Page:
In the midst of the current mortgage rate competition, the Bank of Montreal made news this week with its interest rate offering of 2.99 per cent for a five-year fixed rate mortgage.
However, the reality is most mortgage brokers have been securing mortgage deals on rates below three per cent for several months now, and even more attractive rates on seven- and 10-year mortgage deals.
What does that mean for you? As has been said often in the past months, mortgage rates will go up—it’s just a matter of when.
The five-year fixed mortgage interest rate is at 2.89 per cent and the 10-year fixed rate 3.69%. In between, we have the seven year rate at 3.49 per cent.
Historically, shorter terms and the lower probability of dramatic rates increases were two common arguments against choosing a 10- year mortgage.
These arguments were somewhat weakened with the launch of the record-low 10-year fixed rate of 3.69 per cent.
When it comes to choosing a mortgage term, there is always a fixation on the rate. Typically, people tend more to shorter terms for marginal savings.
While the 10-year rate being offered today is far below average, if you think rates are likely to rise and move back into a more normal range, then choosing a shorter term today may be looked back on as a missed opportunity.
Break-even analysis shows that for the 10-year fixed mortgage to be a better deal than the five-year option, interest rates must rise over 1.60 per cent in the next 60 months.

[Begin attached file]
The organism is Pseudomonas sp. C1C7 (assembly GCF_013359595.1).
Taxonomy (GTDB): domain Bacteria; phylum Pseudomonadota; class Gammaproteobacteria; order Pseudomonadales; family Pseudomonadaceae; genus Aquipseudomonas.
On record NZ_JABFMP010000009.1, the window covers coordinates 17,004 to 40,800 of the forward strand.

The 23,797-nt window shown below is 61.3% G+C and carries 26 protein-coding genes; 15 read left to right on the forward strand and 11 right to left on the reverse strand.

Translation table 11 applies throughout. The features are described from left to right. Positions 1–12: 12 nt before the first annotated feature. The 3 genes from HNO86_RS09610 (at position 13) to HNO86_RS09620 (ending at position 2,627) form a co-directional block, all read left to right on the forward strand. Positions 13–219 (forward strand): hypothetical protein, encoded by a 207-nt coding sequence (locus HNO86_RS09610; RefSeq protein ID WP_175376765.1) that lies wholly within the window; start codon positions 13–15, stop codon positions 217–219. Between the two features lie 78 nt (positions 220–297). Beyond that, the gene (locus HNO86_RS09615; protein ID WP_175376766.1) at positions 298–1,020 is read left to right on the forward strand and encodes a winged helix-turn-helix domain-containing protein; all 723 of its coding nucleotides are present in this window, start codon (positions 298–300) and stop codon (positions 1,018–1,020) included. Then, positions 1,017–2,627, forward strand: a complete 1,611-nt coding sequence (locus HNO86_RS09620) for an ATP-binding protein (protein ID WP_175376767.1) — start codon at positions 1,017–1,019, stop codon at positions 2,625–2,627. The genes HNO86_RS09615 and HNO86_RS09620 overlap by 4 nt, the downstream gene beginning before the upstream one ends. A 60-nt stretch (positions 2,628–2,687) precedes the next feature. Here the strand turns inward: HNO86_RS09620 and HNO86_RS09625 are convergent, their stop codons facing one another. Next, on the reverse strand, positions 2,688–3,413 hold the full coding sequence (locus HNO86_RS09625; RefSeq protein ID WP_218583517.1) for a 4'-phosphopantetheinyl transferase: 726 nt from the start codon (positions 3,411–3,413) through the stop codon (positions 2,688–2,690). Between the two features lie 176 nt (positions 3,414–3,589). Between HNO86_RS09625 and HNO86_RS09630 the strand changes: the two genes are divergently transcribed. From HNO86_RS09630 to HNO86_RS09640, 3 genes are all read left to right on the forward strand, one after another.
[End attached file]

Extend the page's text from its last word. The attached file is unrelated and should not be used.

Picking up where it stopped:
There are other factors to consider when choosing a 10-year mortgage. If you were to pay the mortgage off during the first five years, the penalty could be a negative factor.
Most closed fixed-rate mortgages have a prepayment penalty that is the greater of three months interest or the IRD (interest rate differential). The IRD is based on the amount you are prepaying and an interest rate that equals the difference between your original rate and the interest rate the lender can charge today when relending the funds for the remaining term of the mortgage.
Each lender has its own formula for calculating penalties, so you want to have a clear understanding how this might apply specifically to your mortgage.
The great thing about a 10 year term is the lenders are limited to charging only a three month interest penalty for the first five years.
Another option to avoid an interest penalty with a 10-year mortgage is if you have decided to purchase another home, most lenders will allow you to port the mortgage to the new property.
Current interest rates at that time will apply to a port mortgage, while a decrease in the mortgage will require a penalty payment only on the decreased difference.
Of Prime Interest is a collaboration of mortgage professionals Trish Balaberde (250-470-8324), Darwyn Sloat (250-718-4117) and Kristin Rosdal (250-878-3007).